I have heard it said that whilst mishpatim are mitzvos that generally make sense to human beings, the chukim have no reason behind them. The sense I sometimes get is that chukim are arbitrary – meaningless actions picked randomly by God to be His laws in order that we have faith in him and listen to Him, even when what he says makes no sense. Hashem could just as well have picked a cow as a pig to be non-kosher.
There is nothing intrinsic that makes the pig not kosher and the cow kosher. He could equally have called silk and cotton ‘shatnez’; it has nothing to do with the nature of wool and linen. He could have picked a pink flamingo rather than a red heifer and, for that matter, told us to stand on our heads for fifteen minutes three times a day as one of His mitzvos.
In my mind, this is a misunderstanding of the sources (perhaps Rashi Vayikra 19:19) and a damaging misunderstanding at that. Whilst there is certainly room for differing explanations of the concept of chukim, there is no one who says they are entirely devoid of reason. Obviously so; if God would mandate laws for no reason, the Torah would no longer be a book of wisdom, but a book of actions without intrinsic meaning. But quite the opposite is true; it is about the chukim themselves that the Torah (Devarim 4:6) says the nations will say, ‘what a wise and insightful nation is this nation’.
Worse than simply being wrong, I believe this perspective makes something of a mockery of Torah – as though God sat, so to speak, and tossed coins to decide which actions would constitute mitzvos and which would not. Heads the pig’s kosher; tails it’s not.
The Rambam (Temurah 4:13) says that, ‘Shlomo Hamelech understood the reasons behind most of the Torah’s chukim’. The well-known Medrash (Yalkut Shimoni Chukas 759) goes further and says that Shlomo understood all of Torah apart from the Parah Adumah. But even about Parah Aduma, we are told (Bamidbar Rabbah 19:6) that its reason was indeed revealed to Moshe Rabbeinu. Clearly, far from being random, there is a logic behind every chok. As Einstein said, albeit in another context, ‘God does not play dice’.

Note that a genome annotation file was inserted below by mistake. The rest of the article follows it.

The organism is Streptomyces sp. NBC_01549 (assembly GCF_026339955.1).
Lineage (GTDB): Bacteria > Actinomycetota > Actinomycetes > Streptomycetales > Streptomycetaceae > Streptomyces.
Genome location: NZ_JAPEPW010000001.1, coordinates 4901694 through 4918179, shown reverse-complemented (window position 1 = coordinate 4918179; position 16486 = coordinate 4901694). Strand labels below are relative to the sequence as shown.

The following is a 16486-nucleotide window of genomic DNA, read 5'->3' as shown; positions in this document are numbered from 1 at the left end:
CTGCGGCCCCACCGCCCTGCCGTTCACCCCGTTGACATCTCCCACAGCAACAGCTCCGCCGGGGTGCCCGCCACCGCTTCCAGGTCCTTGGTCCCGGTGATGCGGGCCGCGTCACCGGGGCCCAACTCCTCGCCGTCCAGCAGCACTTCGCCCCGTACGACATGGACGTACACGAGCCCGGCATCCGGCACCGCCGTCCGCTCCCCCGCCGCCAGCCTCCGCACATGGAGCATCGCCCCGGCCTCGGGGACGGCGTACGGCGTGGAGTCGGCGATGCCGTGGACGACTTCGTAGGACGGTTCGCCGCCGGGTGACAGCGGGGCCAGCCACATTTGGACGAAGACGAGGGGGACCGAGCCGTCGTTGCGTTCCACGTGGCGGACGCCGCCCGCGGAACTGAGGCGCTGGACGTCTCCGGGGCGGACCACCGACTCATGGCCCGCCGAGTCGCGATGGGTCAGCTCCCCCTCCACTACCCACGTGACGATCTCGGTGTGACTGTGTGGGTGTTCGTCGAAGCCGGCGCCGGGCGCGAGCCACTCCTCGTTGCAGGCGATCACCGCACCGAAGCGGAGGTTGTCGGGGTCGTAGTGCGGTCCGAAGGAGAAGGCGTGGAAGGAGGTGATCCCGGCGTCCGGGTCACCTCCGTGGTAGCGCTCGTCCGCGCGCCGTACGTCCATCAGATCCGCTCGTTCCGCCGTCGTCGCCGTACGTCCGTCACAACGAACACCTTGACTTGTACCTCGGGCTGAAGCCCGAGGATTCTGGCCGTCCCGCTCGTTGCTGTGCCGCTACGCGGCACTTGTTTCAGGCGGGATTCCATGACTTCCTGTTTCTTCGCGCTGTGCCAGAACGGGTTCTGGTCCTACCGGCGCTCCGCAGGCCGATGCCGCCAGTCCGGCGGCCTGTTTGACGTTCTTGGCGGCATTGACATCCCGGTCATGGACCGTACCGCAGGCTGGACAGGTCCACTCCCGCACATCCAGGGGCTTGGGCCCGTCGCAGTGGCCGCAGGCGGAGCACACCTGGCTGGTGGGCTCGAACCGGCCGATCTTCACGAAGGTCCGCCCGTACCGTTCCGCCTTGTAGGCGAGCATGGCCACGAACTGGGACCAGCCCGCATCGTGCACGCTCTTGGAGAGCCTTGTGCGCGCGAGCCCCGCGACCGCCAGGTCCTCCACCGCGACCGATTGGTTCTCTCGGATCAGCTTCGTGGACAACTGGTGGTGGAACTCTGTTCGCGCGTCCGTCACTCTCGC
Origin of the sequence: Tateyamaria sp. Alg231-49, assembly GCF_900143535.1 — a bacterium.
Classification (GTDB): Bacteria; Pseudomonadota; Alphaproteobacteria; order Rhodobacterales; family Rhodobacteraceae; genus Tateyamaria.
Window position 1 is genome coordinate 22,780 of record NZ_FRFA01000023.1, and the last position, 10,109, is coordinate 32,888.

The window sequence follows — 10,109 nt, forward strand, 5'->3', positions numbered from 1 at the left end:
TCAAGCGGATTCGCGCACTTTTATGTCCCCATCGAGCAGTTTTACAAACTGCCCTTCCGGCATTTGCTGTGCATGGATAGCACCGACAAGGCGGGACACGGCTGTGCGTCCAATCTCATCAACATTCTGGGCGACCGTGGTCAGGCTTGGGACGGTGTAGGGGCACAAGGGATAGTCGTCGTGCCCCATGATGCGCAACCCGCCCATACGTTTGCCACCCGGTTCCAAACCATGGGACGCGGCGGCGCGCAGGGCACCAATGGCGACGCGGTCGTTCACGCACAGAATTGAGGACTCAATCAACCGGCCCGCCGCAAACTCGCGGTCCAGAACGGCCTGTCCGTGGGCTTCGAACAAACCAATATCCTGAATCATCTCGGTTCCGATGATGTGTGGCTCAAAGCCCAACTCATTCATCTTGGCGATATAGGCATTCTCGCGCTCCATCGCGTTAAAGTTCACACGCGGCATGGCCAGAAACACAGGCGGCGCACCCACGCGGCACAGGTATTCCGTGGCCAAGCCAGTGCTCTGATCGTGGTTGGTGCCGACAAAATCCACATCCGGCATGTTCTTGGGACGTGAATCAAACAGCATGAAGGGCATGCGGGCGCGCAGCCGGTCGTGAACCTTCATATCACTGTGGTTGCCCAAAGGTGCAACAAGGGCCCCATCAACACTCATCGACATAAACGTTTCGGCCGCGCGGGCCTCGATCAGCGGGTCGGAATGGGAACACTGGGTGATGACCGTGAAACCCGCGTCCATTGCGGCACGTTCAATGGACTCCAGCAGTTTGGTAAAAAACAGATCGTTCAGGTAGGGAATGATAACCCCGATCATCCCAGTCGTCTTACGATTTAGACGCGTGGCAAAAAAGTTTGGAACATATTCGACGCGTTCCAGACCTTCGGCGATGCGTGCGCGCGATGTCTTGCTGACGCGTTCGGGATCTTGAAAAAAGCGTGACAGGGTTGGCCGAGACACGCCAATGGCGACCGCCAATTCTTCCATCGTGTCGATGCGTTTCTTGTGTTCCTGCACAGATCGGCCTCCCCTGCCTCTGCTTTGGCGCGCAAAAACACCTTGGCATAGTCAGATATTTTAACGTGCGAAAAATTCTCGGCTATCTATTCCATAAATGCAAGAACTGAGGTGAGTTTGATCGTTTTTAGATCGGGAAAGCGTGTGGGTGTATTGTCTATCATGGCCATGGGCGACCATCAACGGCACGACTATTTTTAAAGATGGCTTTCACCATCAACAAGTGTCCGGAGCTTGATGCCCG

Every mitzvah, chukim included, is a manifestation of Hashem’s wisdom in this world. It is an action that intrinsically brings us closer to Hashem (or, in the case of an aveirah takes us further away) not because Hashem decided this randomly, but because the nature of the Universe that He set up is such. Like Physics describes the physical world, mitzvos – chukim included – describe the spiritual. The difference between chukim and mishpatim is that chukim, whilst rooted in truth and wisdom, are a great deal more challenging to understand. Just like you cannot hope to understand Einsteinian Physics before you have understood Newtonian, so too, if you do not yet understand the nature and essence of the spiritual world, you cannot hope to understand the chukim which describe our soul’s relationship with it.
There is a slightly differing view to the Rambam, expressed mainly in the sifrey kabbalah v’chassidus. It is that the chukim are expressions of God’s Will, that transcend the logic of olam hazeh. But, even according to this, chukim are not, chas v’shalom, arbitrary. They are expressions of God’s Will. And God’s Will is absolute and not random. God’s Will dictated that a pig be kosher. It was not a choice God made, rather a deeper truth associated with God’s intrinsic truth. A truth, with a small ‘t’, that is a manifestation of Truth with a capital.
Coming back to the Rambam, however, chukim are more than this. Kashrus, shatnez and parah aduma are ultimately as understandable as don’t kill, don’t covet and don’t steal. They just require a deeply wise and spiritually developed human being to do so. I would hope that each and every one of us would aspire to become such a person and ultimately come to understand the chukim in a similar way to the mishpatim. Until such a time, of course, Klal Yisroel said ‘naaseh vunishma’ and we accept the chukim as ‘decrees of the king’ to be adhered to even though we do not yet understand their meaning.